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Driving While Impaired by Alcohol (DWI) and Driving While Under the Influence (DUI)
In Drunk Driving Cases, Little Things Make a Big Difference
One hundredth (.01) of a percentage point may seem like a small thing but it makes a big difference when it comes to drunk driving laws in Maryland. Driving while under the influence of alcohol (DUI) and driving while impaired by alcohol (DWI) are crimes frequently charged against drivers in Maryland. A driver can be charged with either or both, and which offense is charged depends in part on the measure of a driver’s blood alcohol concentration (BAC) as determined by a breath test or a blood test. Additionally, the penalties that you face also depends in part on whether it’s your first DWI or DUI offense, or one of a few.
Drivers with a BAC of .07 percent (but less than .08 percent) may be charged with DWI and for a first offense, a driver may be subject to penalties that include a fine of $500; incarceration of up to two (2) months; a 60-day suspended license; and eight (8) points on your license. In some instances, a driver charged for the first time with a DWI may be given probation before judgment (PBJ); however a PBJ cannot be expunged from your record.
However, if you have a BAC of .08 percent (a difference of one one-hundredth) then you will likely be charged with DUI and the penalties that you face are far different than if charged with DWI, a lesser charge (BAC of .07 percent and less than .08 percent). This tends to hold true even for a first- time offense. Namely, a driver charged with DUI can face penalties of a $1,000 fine; up to one (1) year of incarceration; a six-month suspended license; and twelve (12 ) points on your license. For a second DUI offense, a driver may face penalties of a $2,000 fine and up to two (2) years of incarceration; and for a third DUI offense, a driver may face penalties of a $3,000 fine and up to (3) years of incarceration. Additionally, a driver convicted of a DUI must install an ignition interlock system on their vehicle.
A driver with a BAC of at least .08 percent is presumed to be intoxicated and can be arrested and charged with DUI. In order for a driver with a BAC of .07 percent (but not more than .08 percent) to be arrested for DUI (a more serious offense than DWI), there must be other factors observed that indicate a driver impairment.
Many DUI cases involve an officer stopping a driver in his or her vehicle because the officer observed the driver violating a traffic (or other) law. Typically, the officer asks the driver to get out of the car for the purpose of performing one or more field sobriety tests. These are standardized tests which include the horizontal gaze nystagmus test; the walk and turn test; and the one leg stand test. The police officer assessing the driver will likely ask the driver to submit to a (preliminary) breath test in the field, at the site of the police stop, then the officer will make a decision whether to arrest or release the driver based on the outcome of the above tests.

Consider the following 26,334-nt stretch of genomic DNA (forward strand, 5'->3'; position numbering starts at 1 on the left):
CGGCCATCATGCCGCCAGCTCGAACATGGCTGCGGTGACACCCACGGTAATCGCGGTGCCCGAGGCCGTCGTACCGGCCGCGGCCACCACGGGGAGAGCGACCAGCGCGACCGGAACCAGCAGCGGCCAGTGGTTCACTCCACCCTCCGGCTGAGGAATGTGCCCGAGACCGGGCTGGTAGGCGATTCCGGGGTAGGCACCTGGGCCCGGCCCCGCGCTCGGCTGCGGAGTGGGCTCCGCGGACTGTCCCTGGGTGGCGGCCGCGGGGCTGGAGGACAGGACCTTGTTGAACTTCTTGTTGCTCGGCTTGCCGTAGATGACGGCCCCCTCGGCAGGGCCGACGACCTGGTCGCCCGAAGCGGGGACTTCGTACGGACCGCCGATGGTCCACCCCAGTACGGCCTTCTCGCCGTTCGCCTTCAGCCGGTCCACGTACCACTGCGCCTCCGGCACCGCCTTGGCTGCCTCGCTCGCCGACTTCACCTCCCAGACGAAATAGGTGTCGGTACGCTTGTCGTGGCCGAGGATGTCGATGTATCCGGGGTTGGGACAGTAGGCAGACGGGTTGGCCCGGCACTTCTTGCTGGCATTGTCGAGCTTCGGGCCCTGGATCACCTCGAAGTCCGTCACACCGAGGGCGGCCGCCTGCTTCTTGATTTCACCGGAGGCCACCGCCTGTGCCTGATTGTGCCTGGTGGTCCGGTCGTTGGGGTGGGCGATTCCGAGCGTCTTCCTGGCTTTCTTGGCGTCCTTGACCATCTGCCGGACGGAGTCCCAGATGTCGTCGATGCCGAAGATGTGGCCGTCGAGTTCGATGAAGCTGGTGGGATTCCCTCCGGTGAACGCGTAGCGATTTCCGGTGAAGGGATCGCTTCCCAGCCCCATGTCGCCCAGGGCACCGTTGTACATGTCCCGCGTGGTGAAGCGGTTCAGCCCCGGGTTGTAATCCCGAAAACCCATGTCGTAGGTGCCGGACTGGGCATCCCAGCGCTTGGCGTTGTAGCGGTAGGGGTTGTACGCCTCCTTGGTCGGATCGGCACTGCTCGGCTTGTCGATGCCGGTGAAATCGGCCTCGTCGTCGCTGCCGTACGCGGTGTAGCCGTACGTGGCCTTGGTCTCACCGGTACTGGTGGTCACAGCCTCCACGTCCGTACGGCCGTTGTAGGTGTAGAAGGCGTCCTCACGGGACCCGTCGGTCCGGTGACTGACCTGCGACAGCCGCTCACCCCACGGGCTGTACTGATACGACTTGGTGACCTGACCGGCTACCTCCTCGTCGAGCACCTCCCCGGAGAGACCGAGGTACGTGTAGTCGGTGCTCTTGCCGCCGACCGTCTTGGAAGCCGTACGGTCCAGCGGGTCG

And the Right Attorney can Make an Even Bigger Difference
There are a number of ways to defend clients charged in drunk driving cases and a number of opportunities to resolve cases favorably, from MVA hearings, to trial in the district court, to trial in the circuit court. Robin Rucker Gaillard, Esq., is an experienced DWI and DUI Maryland attorney able to review your case and assess whether the police acted appropriately in any investigation and to assess the merits of a challenge to your charges. For example, many drivers charged with DUI were stopped by a police officer as a result of the officer observing the driver violate a traffic law but sometimes the officer is unable to specify a legitimate reason for stopping a driver. In those instances, the stop may be illegal. The law does not support a police officer being able to use in court any evidence that was gathered during an illegal stop. Without evidence to support the driver being impaired, there is likely no case against the driver and the matter is generally dismissed. Many police stops are lawful and if it is established that the police had a valid reason for stopping a driver, it is critical to establish whether the police officer had sufficient evidence to have the driver do the sobriety test(s). If no valid reason exists to have a driver get out of his or her vehicle for the purpose of participating in the sobriety test(s), then in those instances an experienced attorney like Robin Rucker Gaillard, Esq., may argue on behalf of the driver that the field sobriety tests and other evidence gathered by the police should not be admissible at any trial on the DUI charges.
Attorney Robin Rucker Gaillard can successfully assist drivers charged with DWI and DUI cases and get the best possible result in your case. It’s important to have the right attorney advocating for you at MVA hearings and in court. Call now for a consultation with the Law Office of Robin Rucker Gaillard, LLC, and get started finding a solution to your legal issues today.
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